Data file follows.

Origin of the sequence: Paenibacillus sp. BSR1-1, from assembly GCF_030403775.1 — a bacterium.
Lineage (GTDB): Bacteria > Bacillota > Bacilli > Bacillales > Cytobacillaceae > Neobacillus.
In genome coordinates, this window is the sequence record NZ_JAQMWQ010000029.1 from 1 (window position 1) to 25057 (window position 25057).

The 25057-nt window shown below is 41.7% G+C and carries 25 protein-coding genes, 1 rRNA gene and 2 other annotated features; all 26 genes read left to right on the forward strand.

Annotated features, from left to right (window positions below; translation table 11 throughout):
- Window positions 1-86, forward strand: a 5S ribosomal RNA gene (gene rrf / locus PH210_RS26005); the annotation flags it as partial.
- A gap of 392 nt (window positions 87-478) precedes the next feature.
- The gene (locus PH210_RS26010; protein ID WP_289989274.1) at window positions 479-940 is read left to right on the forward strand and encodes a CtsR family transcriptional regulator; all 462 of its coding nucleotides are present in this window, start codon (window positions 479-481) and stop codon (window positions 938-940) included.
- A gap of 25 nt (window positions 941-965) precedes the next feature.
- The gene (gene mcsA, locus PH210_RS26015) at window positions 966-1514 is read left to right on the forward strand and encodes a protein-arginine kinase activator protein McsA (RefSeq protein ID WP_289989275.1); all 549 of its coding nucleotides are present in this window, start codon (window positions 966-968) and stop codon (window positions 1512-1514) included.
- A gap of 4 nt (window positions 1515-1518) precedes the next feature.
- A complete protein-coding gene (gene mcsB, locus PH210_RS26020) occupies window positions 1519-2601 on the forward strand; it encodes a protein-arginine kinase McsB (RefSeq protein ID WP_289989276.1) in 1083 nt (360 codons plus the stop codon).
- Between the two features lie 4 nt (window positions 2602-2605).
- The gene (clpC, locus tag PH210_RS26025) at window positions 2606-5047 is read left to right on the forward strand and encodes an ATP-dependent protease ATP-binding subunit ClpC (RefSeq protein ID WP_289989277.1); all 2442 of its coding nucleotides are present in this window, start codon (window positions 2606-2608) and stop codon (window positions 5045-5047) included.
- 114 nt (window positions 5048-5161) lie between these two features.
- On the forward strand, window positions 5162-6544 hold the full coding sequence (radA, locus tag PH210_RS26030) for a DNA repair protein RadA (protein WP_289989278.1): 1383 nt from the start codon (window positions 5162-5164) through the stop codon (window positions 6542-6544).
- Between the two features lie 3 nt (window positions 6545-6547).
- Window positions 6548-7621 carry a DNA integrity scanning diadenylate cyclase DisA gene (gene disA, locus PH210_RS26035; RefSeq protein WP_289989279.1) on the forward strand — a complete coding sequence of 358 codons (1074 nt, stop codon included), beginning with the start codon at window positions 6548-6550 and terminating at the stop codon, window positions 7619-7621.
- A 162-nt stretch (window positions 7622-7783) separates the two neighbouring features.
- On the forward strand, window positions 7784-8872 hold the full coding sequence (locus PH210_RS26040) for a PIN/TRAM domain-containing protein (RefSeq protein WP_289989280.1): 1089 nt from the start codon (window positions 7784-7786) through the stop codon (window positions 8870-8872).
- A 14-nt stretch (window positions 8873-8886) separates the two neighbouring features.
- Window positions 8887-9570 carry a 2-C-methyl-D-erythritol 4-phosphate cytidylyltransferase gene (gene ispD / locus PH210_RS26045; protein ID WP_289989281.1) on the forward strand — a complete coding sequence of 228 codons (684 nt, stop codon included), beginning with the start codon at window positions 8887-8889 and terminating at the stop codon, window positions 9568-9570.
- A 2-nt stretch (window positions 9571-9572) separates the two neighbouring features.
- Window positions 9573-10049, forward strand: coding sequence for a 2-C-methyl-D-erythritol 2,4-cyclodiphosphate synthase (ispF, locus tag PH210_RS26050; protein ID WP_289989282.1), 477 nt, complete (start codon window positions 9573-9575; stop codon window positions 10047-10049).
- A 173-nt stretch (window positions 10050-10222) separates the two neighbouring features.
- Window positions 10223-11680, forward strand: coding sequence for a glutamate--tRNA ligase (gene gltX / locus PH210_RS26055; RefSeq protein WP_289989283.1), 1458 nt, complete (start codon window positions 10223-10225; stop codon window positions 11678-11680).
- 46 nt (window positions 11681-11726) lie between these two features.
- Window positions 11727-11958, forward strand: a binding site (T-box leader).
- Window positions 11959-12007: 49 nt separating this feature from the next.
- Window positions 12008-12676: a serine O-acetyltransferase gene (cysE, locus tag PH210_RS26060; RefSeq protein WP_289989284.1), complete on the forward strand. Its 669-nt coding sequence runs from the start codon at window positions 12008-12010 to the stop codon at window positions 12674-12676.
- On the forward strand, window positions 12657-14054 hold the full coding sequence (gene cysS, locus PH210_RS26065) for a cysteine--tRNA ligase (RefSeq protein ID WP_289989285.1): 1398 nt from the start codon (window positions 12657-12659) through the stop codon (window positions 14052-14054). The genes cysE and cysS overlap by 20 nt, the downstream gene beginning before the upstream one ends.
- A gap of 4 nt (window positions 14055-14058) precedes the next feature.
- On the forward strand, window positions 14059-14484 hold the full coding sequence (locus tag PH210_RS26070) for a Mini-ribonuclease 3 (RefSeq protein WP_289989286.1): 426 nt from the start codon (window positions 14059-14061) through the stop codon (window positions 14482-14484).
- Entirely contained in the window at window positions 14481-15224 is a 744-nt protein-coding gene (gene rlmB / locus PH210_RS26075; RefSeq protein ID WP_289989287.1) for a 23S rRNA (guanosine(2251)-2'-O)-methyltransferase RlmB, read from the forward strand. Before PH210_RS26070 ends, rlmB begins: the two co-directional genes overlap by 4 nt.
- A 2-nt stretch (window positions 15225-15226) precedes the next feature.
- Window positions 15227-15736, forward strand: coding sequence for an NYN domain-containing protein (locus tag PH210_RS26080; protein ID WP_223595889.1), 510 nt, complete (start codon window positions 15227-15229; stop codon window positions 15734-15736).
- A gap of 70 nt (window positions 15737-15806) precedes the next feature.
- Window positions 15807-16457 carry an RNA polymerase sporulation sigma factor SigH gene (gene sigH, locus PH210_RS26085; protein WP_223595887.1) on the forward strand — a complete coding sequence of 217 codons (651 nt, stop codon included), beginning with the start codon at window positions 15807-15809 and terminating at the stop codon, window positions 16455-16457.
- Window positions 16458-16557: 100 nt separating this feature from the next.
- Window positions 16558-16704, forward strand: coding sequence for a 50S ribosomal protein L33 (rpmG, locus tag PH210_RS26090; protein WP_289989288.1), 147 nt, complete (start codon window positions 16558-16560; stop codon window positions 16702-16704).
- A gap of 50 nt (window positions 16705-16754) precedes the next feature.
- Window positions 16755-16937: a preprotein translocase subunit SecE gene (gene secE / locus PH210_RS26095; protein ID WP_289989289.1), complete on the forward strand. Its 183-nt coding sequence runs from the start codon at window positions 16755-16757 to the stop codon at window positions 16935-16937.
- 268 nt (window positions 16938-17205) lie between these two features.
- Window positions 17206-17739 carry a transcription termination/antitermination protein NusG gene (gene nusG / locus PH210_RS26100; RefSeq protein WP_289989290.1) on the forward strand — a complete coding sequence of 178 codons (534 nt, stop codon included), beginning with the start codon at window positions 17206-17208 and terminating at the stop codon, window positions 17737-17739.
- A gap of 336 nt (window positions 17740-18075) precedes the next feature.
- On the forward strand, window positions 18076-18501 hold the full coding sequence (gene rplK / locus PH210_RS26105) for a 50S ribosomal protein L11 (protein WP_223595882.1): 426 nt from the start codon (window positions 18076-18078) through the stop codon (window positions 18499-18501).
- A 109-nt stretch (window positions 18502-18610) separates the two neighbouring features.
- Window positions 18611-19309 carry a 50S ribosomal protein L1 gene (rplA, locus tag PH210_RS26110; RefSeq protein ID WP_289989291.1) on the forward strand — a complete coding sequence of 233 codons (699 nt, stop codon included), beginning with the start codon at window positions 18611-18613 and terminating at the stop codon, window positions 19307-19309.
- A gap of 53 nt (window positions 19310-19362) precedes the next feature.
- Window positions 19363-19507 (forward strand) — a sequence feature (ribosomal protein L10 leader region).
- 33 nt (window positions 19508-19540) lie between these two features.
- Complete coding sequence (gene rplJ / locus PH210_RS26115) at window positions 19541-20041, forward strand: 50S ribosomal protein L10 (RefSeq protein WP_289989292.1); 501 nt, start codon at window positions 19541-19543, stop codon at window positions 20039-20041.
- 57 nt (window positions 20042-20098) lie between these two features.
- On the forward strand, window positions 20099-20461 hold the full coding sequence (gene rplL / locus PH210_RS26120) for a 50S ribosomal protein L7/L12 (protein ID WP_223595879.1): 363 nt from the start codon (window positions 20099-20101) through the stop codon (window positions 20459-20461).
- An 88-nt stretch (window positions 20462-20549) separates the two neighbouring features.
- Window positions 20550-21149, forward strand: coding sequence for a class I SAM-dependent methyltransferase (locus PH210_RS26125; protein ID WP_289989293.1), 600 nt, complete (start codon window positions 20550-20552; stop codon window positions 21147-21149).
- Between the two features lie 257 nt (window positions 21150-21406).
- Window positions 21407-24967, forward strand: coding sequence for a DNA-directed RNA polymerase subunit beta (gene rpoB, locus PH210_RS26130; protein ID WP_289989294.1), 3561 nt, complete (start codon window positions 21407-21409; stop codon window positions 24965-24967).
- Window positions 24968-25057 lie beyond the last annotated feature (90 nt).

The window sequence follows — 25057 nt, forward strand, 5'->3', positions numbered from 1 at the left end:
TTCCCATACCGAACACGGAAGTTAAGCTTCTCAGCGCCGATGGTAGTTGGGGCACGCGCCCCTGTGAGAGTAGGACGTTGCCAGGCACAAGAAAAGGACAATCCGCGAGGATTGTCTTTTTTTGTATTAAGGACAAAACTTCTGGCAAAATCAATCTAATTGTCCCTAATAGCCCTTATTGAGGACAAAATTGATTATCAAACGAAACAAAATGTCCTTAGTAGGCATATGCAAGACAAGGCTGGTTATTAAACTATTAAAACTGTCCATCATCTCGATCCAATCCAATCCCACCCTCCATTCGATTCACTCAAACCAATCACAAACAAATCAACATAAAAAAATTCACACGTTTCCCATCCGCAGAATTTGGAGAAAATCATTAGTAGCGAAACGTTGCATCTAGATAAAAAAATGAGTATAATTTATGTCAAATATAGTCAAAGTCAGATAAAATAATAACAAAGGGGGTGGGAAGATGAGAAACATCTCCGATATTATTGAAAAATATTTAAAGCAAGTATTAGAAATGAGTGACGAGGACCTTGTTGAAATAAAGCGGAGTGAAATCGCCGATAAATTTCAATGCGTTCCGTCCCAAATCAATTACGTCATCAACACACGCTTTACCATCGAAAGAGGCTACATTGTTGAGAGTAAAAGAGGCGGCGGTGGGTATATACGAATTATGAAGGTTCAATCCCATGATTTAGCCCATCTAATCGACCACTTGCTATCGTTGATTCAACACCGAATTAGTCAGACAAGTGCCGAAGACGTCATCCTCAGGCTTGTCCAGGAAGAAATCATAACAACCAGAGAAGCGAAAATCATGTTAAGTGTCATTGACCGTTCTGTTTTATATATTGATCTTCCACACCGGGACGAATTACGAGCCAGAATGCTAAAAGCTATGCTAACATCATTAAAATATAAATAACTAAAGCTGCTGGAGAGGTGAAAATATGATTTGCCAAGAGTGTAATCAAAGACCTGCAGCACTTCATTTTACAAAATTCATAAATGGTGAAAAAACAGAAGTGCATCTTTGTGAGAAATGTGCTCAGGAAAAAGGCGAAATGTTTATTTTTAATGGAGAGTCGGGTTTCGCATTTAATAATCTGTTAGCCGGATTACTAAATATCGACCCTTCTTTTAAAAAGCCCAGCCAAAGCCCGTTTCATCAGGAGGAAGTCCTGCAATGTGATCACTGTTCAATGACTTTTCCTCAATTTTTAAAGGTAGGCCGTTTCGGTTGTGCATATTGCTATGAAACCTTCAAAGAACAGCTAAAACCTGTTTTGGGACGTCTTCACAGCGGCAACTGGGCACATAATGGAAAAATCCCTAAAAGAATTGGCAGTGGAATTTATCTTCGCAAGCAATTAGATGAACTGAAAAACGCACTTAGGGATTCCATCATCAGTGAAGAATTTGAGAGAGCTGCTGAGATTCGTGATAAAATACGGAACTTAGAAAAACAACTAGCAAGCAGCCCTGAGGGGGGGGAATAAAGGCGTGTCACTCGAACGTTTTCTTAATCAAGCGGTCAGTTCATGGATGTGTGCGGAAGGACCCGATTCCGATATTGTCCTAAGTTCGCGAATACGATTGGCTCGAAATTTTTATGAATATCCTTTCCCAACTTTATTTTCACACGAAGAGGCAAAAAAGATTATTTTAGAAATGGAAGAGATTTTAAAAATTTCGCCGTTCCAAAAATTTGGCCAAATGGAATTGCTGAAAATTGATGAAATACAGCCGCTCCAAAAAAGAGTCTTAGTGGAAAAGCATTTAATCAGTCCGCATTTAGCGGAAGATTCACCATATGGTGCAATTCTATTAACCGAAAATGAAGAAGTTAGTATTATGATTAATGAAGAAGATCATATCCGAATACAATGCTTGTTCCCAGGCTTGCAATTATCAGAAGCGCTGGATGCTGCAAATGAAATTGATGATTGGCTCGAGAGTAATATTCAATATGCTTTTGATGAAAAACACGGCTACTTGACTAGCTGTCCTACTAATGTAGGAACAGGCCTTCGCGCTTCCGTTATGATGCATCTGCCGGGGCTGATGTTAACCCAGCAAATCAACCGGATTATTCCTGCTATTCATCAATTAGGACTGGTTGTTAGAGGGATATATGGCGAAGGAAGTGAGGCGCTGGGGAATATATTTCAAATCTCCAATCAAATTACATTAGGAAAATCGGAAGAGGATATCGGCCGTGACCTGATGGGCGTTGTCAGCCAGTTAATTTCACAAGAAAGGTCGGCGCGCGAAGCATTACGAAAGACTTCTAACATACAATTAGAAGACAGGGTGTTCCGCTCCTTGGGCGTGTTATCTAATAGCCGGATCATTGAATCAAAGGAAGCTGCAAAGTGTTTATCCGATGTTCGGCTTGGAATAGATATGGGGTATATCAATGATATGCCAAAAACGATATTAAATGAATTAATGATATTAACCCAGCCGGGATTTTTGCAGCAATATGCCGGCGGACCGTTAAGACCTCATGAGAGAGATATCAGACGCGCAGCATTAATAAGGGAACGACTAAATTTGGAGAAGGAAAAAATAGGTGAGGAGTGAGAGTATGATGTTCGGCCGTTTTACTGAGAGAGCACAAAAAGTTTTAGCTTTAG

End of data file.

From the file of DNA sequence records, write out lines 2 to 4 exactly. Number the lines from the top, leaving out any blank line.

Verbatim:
Lineage (GTDB): Bacteria > Bacillota > Bacilli > Bacillales > Cytobacillaceae > Neobacillus.
In genome coordinates, this window is the sequence record NZ_JAQMWQ010000029.1 from 1 (window position 1) to 25057 (window position 25057).

The 25057-nt window shown below is 41.7% G+C and carries 25 protein-coding genes, 1 rRNA gene and 2 other annotated features; all 26 genes read left to right on the forward strand.